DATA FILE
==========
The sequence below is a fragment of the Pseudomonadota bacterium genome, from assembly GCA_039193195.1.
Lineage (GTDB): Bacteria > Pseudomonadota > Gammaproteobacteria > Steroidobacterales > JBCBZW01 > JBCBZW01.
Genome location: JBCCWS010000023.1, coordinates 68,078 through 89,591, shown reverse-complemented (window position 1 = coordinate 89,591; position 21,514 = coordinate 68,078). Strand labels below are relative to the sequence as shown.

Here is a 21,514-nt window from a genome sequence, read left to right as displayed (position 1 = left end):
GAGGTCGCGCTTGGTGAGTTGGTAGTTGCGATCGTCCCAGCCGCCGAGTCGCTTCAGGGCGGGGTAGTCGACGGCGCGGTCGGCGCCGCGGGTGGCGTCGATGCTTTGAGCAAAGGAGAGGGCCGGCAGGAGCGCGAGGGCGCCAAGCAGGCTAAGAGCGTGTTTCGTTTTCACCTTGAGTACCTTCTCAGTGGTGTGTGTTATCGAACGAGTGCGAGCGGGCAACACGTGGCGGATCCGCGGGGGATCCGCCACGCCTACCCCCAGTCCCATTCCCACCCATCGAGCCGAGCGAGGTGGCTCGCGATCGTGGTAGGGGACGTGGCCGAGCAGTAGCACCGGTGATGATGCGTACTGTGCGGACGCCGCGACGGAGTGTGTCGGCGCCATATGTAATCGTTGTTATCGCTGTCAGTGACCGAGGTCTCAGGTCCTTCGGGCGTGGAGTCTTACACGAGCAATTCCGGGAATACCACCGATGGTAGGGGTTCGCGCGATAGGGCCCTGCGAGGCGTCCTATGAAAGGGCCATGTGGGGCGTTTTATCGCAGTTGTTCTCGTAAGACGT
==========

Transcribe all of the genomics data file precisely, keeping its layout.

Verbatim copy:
The sequence below is a fragment of the Pseudomonadota bacterium genome, from assembly GCA_039193195.1.
Lineage (GTDB): Bacteria > Pseudomonadota > Gammaproteobacteria > Steroidobacterales > JBCBZW01 > JBCBZW01.
Genome location: JBCCWS010000023.1, coordinates 68,078 through 89,591, shown reverse-complemented (window position 1 = coordinate 89,591; position 21,514 = coordinate 68,078). Strand labels below are relative to the sequence as shown.

Here is a 21,514-nt window from a genome sequence, read left to right as displayed (position 1 = left end):
GAGGTCGCGCTTGGTGAGTTGGTAGTTGCGATCGTCCCAGCCGCCGAGTCGCTTCAGGGCGGGGTAGTCGACGGCGCGGTCGGCGCCGCGGGTGGCGTCGATGCTTTGAGCAAAGGAGAGGGCCGGCAGGAGCGCGAGGGCGCCAAGCAGGCTAAGAGCGTGTTTCGTTTTCACCTTGAGTACCTTCTCAGTGGTGTGTGTTATCGAACGAGTGCGAGCGGGCAACACGTGGCGGATCCGCGGGGGATCCGCCACGCCTACCCCCAGTCCCATTCCCACCCATCGAGCCGAGCGAGGTGGCTCGCGATCGTGGTAGGGGACGTGGCCGAGCAGTAGCACCGGTGATGATGCGTACTGTGCGGACGCCGCGACGGAGTGTGTCGGCGCCATATGTAATCGTTGTTATCGCTGTCAGTGACCGAGGTCTCAGGTCCTTCGGGCGTGGAGTCTTACACGAGCAATTCCGGGAATACCACCGATGGTAGGGGTTCGCGCGATAGGGCCCTGCGAGGCGTCCTATGAAAGGGCCATGTGGGGCGTTTTATCGCAGTTGTTCTCGTAAGACGT